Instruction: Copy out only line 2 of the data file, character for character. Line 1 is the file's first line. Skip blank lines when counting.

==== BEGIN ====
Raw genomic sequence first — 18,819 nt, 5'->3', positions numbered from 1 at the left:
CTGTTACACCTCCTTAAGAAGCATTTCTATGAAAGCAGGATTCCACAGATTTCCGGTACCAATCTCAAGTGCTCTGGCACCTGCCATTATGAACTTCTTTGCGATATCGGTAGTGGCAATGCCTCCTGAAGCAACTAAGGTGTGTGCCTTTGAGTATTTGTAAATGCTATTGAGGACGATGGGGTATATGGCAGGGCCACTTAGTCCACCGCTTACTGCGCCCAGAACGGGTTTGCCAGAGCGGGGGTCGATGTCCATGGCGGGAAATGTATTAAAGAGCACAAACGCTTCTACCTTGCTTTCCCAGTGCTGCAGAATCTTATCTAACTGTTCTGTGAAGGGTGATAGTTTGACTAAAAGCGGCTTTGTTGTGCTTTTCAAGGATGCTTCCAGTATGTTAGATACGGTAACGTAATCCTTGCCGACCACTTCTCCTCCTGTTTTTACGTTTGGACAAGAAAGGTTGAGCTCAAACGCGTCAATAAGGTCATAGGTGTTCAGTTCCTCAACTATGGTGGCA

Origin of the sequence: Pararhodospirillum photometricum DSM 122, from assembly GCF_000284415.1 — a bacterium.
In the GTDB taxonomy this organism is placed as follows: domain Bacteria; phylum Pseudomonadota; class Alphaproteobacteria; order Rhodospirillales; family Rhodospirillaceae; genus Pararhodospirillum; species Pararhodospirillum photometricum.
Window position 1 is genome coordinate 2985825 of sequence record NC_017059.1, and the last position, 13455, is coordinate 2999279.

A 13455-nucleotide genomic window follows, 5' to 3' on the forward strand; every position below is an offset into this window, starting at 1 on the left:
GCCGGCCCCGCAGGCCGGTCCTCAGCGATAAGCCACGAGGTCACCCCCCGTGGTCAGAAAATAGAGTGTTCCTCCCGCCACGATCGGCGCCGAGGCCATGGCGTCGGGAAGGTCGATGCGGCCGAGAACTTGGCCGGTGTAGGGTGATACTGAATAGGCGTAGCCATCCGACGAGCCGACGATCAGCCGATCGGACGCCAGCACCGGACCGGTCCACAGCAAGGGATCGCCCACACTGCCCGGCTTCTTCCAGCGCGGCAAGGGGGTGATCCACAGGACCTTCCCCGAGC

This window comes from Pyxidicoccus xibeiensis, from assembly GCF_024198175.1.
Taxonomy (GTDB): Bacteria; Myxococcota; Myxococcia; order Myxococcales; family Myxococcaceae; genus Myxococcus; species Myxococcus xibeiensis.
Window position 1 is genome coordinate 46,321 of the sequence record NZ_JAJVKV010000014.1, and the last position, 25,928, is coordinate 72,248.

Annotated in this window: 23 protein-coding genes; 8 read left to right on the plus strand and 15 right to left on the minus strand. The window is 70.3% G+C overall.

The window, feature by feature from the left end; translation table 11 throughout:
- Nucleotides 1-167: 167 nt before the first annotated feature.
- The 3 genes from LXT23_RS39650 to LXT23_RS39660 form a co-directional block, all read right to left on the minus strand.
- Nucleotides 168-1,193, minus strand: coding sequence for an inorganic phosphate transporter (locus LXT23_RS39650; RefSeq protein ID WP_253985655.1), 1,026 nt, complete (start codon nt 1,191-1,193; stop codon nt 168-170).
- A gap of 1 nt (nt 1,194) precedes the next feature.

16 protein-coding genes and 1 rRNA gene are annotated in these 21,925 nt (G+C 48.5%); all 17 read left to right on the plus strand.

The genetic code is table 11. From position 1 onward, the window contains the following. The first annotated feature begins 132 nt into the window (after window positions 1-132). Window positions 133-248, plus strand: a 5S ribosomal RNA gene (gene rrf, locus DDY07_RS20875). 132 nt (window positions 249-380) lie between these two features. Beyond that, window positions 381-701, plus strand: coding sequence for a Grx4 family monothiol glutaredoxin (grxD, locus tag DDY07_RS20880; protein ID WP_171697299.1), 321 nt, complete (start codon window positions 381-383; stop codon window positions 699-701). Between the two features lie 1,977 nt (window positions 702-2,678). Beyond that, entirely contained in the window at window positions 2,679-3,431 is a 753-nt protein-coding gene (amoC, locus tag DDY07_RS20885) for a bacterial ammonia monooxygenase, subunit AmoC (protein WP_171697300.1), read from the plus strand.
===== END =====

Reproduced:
CTGTTACACCTCCTTAAGAAGCATTTCTATGAAAGCAGGATTCCACAGATTTCCGGTACCAATCTCAAGTGCTCTGGCACCTGCCATTATGAACTTCTTTGCGATATCGGTAGTGGCAATGCCTCCTGAAGCAACTAAGGTGTGTGCCTTTGAGTATTTGTAAATGCTATTGAGGACGATGGGGTATATGGCAGGGCCACTTAGTCCACCGCTTACTGCGCCCAGAACGGGTTTGCCAGAGCGGGGGTCGATGTCCATGGCGGGAAATGTATTAAAGAGCACAAACGCTTCTACCTTGCTTTCCCAGTGCTGCAGAATCTTATCTAACTGTTCTGTGAAGGGTGATAGTTTGACTAAAAGCGGCTTTGTTGTGCTTTTCAAGGATGCTTCCAGTATGTTAGATACGGTAACGTAATCCTTGCCGACCACTTCTCCTCCTGTTTTTACGTTTGGACAAGAAAGGTTGAGCTCAAACGCGTCAATAAGGTCATAGGTGTTCAGTTCCTCAACTATGGTGGCA